My parents probably thought they were doing something wrong by me when things started going awry. It wasn’t their fault that I began to hallucinate the worst kinds of things when I was seven, or that I met a boy who pulled me under with him when I was 13. I started taking a heavy dose of antidepressants when I was 14 and I thought about dying every day, and I didn’t know why everyone told me I was so lucky. A pop punk song saved my life when I listened to it over and over again underneath my blankets at night, stuffing my fist into my mouth so I wouldn’t cry out loud. It told me to keep holding on, so I kept holding on. I knew that people with cooler tastes in music mocked these kinds of stories, that “real” punks laughed at the “posers” for being so impressionable, but that song did for me what thousands of dollars of therapy couldn’t. Everything looked fine from the outside but I was falling apart. My friends at school didn’t get it. The only people who did were names and avatars online, and boys in bands who said all the things I didn’t know how to.
I met my best friend on LiveJournal in 2003 when we discovered we’d been at the same New Found Glory show. We didn’t meet in person until 2005, outside an Alexisonfire show. Like me, she grew up in a well-to-do family, but she ditched the dresses and frills for black jeans and blacker eyeliner. Our mothers both hated it. I had a four-year crush on a boy who caught the bus past my school every day, and we burned each other CDs – MxPx, NOFX, the Bouncing Souls, Bad Religion – and I memorised his handwriting, thought about him hunched over, making that awkward scrawl just for me. We barely ever spoke in person. I ran a LiveJournal community for one of my favourite local labels, and teens from all around the country would gather in it to talk about Yellowcard and Last Year’s Hero and Kisschasy and it felt like we were speaking a language only we knew.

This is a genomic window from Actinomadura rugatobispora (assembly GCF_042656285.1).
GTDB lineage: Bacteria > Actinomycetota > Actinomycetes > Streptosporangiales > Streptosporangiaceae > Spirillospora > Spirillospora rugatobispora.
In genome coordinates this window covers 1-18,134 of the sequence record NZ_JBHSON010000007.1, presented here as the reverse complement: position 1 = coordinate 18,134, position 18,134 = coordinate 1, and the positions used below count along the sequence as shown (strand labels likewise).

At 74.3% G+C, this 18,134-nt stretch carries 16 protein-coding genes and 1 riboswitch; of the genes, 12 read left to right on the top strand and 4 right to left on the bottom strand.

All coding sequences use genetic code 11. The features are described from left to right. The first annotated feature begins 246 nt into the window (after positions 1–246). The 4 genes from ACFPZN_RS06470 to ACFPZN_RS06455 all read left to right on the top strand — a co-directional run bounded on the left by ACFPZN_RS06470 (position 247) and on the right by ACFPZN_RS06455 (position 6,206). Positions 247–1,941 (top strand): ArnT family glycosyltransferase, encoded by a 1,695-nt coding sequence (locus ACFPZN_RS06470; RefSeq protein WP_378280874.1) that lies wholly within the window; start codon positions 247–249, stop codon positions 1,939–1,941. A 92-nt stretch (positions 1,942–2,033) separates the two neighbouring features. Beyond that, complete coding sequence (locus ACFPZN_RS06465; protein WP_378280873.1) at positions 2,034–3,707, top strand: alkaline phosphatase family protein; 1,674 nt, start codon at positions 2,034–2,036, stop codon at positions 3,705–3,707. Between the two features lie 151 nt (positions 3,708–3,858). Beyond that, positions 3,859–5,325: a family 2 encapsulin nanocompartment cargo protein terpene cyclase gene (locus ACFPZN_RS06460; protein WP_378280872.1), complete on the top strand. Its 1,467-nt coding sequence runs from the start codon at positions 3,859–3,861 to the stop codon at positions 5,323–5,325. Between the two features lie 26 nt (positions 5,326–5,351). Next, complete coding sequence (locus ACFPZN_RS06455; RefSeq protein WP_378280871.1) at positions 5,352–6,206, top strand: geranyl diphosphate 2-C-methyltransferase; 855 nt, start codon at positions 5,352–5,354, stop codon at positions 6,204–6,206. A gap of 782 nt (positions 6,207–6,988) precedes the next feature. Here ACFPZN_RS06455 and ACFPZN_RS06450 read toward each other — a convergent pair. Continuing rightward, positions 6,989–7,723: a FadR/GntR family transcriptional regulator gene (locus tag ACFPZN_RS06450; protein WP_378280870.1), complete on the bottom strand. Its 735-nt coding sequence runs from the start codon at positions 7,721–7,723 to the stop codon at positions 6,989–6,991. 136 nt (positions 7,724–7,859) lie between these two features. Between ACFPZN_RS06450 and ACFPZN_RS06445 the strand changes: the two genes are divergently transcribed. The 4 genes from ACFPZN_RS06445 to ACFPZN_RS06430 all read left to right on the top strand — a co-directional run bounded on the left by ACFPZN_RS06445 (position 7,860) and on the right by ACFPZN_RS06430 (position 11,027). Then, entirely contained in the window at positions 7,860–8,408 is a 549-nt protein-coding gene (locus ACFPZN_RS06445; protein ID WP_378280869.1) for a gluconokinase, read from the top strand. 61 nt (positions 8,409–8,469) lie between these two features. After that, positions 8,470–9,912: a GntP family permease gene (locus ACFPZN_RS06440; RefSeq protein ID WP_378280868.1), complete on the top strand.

It didn’t matter to me that most of these friendships existed only online, or that most of these memories were made alone in my room or my head. It was the escape I needed, from a life I felt guilty to hate. My parents loved me, I was doing well at school and I had plenty of friends offline – but I wanted to be something different.
The OC was my drug of choice when I was 15 years old. My sister and I would settle down in front of the TV every Tuesday night with Cheezels to watch the drama unfold. Upon rewatching the series this year, it’s probbo as fuck – slut shaming, classism, glorifying shitty relationships, male entitlement, the lack of any non-white people… And yet it spoke to me, as a teenager going through things I didn’t really understand, knowing full well the whole time that I was one of the lucky ones.